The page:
Finding Order in Disorder at Art Palace
"Fathers" by Kyle Young
In his first solo show in eight years, for those keeping track, Kyle Young picks up right where he left off. His bold paintings continue the play with the geometric shape and order that he's become known for in his new show, "Push Play," at Art Palace. And the colors are as bright as ever.
In the intervening years, Young has been operating a fairly successful art storage and refurbishing company, Ty-Art, handling the care and treatment of other people's art. That detail gives a whole new way of looking at his work here. Most of his paintings have been chopped up, first painted on a whole canvas, which is then sliced into even pieces that are rearranged very carefully to make the canvas whole again. It sounds like a nightmare to potentially destroy your art, but the works are very clean and smooth, handled with utmost care and each piece placed just so. That's not to say these works aren't without tension. In such works as "Fathers" and "Dialogue -- Red & Orange," your mind tries in vain to piece the work back together to its original, more familiar form, the visible strokes of paint no longer connecting from piece to piece.
"Chalice Reversed" by Kyle Young
Similar to this reordering and rearranging to create something new, some of Young's works also deal in inverses. The most impressive of these, "Chalice Reversed," shies away from the artist's bright pastels and works with just black and white -- with the black largely engulfing what little white there is. It is a giant 116 by 77 feet and takes up one of the gallery's walls. The work references "Chalice," a much smaller painting in the Museum of Fine Arts' collection that consists of the same image and proportions, but with the black white and the white black. A simple detail like that, even without the referenced work displayed, reminded me that this is a piece of art that has a history, a lineage, and no one work is ever really "done."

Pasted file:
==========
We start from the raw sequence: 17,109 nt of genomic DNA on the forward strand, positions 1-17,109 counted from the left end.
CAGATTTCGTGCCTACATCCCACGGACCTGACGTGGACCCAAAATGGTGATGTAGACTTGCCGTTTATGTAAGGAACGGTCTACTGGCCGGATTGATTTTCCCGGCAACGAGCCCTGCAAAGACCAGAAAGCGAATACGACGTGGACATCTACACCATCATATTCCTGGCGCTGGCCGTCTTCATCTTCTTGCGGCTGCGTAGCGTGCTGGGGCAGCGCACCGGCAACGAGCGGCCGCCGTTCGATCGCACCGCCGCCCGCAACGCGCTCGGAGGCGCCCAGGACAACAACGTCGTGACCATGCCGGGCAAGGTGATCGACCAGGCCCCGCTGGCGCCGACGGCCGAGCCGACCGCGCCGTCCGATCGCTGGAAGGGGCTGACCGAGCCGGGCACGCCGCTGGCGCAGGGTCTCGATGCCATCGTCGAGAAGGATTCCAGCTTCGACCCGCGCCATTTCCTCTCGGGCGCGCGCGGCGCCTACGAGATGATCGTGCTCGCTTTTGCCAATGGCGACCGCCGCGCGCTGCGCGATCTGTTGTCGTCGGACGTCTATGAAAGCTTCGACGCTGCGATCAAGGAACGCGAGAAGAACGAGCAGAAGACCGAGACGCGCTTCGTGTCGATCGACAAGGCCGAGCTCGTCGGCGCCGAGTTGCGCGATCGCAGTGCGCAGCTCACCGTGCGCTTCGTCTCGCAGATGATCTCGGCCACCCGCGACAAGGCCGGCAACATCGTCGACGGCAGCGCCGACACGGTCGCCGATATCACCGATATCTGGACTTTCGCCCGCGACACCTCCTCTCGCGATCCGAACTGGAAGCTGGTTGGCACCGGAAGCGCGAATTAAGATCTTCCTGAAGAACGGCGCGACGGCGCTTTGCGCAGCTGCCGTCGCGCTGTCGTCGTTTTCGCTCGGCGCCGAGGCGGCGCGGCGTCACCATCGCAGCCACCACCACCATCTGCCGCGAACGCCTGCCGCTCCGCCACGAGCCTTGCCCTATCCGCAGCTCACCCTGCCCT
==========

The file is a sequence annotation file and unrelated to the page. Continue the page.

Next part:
The majority of these dozen works on display delve into disorder and the inverse, whether it's acrylic on panel or a monotype collage. And then there's "Infinite Reduction Series." This large-scale work is comprised of three rows of circles and ovals of varying colors -- orange, blue, pink, purple, silver, green, black and gray. The shapes alternate -- circle, oval, circle, oval -- and are like mirrors that only reflect color. Amid the disorder that preceded it, there's a calming sense of resolution in this work. The shapes and colors of the circles and ovals reference back to pieces throughout the show -- the chopped-up green in "Portrait in Green and Orange," the sliced orange in "Portrait in Orange and Purple," the scattered pink in "Thank You Robert -- Pink." At this point, you've truly come full circle.
"Push Play" at Art Palace, 3913 Main, now through April 7. For more information, call 281-501-2964 or visit the gallery's website.
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